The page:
Unpolished PowerPoint

When the stakes for your presentation are so high that your business depends on it, wouldn’t you want your presentation to be as polished as possible? We would all naturally think so, but sometimes what we see isn’t what we get.

A couple of savvy readers brought up the point that there are ways you can polish up the presentation dashboard approach so you never have to leave the Slide Show view. You could use PowerPoint’s built-in features to internally hyperlink any slide to another one, or you could create a navigation bar that takes you directly to specific slides. These are all great ideas, and there are even more ways to buff up your PowerPoint so it shines brilliantly.

polishBut sometimes we’re so busy polishing the surfaces of our slides, we don’t ask if the polish is getting us the type of attention we really want.

Henry Boettinger tells a story in Moving Mountains about a group of experts that had “honed and refined their visuals to close to perfection by any standards,” using state-of-the art media and production techniques. The group was asked to present their ideas to the top executives in the company, and during a rehearsal with one of the executives,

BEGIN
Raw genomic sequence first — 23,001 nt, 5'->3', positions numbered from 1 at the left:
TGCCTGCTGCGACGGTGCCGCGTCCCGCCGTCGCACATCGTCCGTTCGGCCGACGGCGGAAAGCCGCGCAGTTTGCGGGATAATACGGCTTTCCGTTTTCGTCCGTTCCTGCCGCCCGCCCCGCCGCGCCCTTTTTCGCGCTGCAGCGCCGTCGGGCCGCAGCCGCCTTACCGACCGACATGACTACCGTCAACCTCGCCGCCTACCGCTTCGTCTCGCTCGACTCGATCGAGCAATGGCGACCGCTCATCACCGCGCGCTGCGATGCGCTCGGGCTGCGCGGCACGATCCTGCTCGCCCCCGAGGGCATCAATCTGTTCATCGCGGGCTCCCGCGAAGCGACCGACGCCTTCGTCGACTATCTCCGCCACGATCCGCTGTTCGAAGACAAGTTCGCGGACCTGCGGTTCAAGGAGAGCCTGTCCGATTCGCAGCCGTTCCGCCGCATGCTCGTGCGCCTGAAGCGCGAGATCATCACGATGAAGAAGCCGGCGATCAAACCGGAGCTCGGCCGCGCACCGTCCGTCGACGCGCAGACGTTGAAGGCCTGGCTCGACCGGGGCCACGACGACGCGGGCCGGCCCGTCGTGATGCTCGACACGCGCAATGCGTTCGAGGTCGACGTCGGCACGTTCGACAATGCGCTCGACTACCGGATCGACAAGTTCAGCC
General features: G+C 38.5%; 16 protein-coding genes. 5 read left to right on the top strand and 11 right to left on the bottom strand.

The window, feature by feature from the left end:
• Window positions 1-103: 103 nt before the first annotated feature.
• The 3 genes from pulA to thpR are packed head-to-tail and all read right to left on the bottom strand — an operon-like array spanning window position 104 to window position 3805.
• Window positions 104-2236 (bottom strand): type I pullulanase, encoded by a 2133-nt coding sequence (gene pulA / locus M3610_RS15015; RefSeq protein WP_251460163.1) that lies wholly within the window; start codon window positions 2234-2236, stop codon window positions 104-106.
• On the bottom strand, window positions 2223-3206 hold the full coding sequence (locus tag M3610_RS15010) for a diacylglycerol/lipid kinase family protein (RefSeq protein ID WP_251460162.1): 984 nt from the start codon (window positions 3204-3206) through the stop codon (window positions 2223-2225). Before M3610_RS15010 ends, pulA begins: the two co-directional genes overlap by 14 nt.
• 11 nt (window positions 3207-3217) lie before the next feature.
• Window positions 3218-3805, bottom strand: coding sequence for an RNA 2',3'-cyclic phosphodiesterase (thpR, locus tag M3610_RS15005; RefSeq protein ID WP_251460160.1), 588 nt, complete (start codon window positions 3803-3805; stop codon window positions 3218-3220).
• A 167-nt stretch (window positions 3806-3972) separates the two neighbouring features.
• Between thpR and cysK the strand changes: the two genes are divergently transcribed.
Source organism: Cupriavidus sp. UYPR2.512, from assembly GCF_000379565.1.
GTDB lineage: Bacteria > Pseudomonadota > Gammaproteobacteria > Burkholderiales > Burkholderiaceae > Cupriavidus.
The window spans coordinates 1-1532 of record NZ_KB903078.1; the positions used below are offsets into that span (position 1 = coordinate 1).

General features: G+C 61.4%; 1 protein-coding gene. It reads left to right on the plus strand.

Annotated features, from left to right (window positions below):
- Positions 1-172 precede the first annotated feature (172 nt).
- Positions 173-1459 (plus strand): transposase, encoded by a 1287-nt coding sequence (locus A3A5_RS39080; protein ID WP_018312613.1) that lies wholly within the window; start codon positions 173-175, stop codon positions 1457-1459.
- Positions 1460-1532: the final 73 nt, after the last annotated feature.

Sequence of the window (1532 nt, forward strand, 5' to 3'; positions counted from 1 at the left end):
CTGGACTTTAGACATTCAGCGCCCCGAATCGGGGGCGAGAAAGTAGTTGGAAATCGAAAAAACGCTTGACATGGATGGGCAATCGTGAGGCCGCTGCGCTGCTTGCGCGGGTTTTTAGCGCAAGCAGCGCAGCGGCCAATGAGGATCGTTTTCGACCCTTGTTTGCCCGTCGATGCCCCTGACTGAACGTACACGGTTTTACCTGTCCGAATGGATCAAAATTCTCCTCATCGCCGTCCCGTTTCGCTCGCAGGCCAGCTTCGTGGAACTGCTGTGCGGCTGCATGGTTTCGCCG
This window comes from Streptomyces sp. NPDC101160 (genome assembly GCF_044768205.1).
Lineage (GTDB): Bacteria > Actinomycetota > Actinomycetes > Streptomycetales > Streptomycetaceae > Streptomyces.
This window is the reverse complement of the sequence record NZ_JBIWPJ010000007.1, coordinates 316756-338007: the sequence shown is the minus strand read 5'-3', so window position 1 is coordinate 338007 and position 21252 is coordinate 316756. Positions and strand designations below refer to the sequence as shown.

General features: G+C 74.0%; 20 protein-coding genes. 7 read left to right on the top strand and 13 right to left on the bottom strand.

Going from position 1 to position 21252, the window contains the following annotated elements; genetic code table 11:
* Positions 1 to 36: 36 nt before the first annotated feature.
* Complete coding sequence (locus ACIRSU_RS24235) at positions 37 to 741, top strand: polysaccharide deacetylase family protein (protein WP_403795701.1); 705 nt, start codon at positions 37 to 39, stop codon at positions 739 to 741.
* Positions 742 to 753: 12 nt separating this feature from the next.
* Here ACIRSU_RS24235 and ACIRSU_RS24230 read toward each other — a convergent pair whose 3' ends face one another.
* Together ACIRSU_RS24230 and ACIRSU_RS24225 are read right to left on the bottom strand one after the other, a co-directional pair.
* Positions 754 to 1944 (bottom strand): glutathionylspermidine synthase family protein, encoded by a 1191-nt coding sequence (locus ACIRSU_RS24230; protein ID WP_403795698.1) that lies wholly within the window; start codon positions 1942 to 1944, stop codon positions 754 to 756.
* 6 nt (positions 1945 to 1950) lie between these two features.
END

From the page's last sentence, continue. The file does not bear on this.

“They did a superb job. Every detail and lesson they had learned was brought to bear. Timing was exquisite….When they finished, they expected such enthusiastic compliments as they got when they presented their story to their previous audiences. Instead the (executive) sat silently, fingertips together, shaking his head. The presentors were baffled and upset. Everyone of them knew they could not possibly do better. After enduring the silence as long as he could, my friend said to the executive: ‘What do you think?’ (He replied,) ‘It’s no good. Your presentation is simply too slick.'”